Overall, someone who has been suffering from insomnia describes his difficulties in Wordsworth’s poem, “To Sleep.”
The title and the first two lines of the poem hint at the theme of sleeplessness even before it is clearly identified. For instance, the idea of counting sheep to put oneself to sleep is very common in the face of sleeplessness—even to a contemporary audience.
In the first four lines, Wordsworth describes the images that come into the speaker's mind as he tries to fall asleep.
A flock of sheep that leisurely pass by,
One after one; the sound of rain, and bees
Murmuring; the fall of rivers, winds and seas,
Smooth fields, white sheets of water, and pure sky... (1-4)
The speaker lists the things he has laid awake imagining, in an attempt to sleep. "One by one" gives reference to the act of counting sheep. "Leisurely" refers to the rolling gait and relaxed pace of the moving sheep (1-2). The speaker refers to the soothing sounds of rain, "bees murmuring" and waterfalls—"fall of rivers" (2-3). He also describes the visions of "smooth fields" (perhaps a part of an afternoon nap in the country), as well as a "pure sky," with no hint of storm and nothing in it that would cause anything but a quiet calm within, conducive to falling asleep (3-4).
In lines 5-8, Wordsworth's speaker explains that he has done all he can think of to bring sleep upon himself (5). However, he has had no success—he has remained awake all night long—until he finally hears the sound of birds that utter in the orchard, breaking the silence with their song in the early morning, we imagine just before dawn (5-6). Even the first cuckoo makes a melancholy: we can assume it is because the speaker is still awake to hear it, having had no respite from the day before. Note that the bird does not sing, but cries—it is a sound of distress (7-8):
I have thought of all by turns, and yet do lie
Sleepless! and soon the small birds' melodies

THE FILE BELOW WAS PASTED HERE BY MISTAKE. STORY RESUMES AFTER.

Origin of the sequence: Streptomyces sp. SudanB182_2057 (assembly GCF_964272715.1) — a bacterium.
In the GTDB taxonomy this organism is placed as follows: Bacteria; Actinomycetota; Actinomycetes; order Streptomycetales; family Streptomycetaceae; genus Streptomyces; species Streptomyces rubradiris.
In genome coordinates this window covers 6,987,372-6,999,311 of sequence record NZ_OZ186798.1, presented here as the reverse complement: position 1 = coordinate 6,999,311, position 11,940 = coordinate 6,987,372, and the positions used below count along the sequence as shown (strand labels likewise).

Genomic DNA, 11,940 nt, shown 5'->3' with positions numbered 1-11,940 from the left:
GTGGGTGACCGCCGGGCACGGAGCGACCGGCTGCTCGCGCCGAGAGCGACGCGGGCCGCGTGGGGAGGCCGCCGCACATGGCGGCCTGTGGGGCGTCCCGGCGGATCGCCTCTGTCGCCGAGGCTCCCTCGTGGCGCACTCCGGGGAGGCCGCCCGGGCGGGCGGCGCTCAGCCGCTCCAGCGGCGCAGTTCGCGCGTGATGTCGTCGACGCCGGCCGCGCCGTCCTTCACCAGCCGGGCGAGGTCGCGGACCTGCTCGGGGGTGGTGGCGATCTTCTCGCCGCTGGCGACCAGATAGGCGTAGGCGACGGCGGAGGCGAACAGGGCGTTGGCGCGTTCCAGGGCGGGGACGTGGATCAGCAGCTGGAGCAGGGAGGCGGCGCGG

Must hear, first uttered from my orchard trees;
And the first cuckoo's melancholy cry. (5-8)
The theme of sleeplessness continues into the next three lines, giving the reader a deeper insight into the depth of the speaker's difficulty: for it is not just this one sleepless night, but the third in a row—
Even thus last night, and two nights more, I lay,
And could not win thee, Sleep! by any stealth;
So do not let me wear tonight away... (9-11)
With all the tricks he has tried to use, the insomniac has not been able to even steal—"Sleep! by any stealth..." (10)—any relief. In line 11 the speaker directly addresses sleep (as if it were a living, hearing thing), asking that it not allow him to remain in the same condition as he faces the approach of another night.
The poem's last three lines describe just how important sleep is:
Without Thee what is all the morning's wealth?
Come, blessed barrier between day and day,
Dear mother of fresh thoughts and joyous health! (12-14)
The "morning's wealth" (12) refers to all of the wonders of a new day. "Wealth" indicates that the morning is filled with things that are extremely valuable. He has already pointed out the sound of birds that welcome the day. They are a blessing at the beginning of the day, but only after a time of rest; the sound is very different when one has remained unable to experience rest, but instead has counted the long hours until the day breaks. What good, what joy is to be found in the coming of morning without rest from the night before?
The speaker praises sleep, referring to the "blessed barrier" (13), the thing that separates one day from another. He goes on to provide details of the benefits of a good night's sleep: "fresh thoughts" and "joyous health." (14)
Whereas the title might first lead the reader to believe the poem is about the pleasures of sleep, the content demonstrates that it is actually about the hardships created when one is unable to sleep; it points out the negative ramifications—most especially when the insomnia continues over subsequent nights.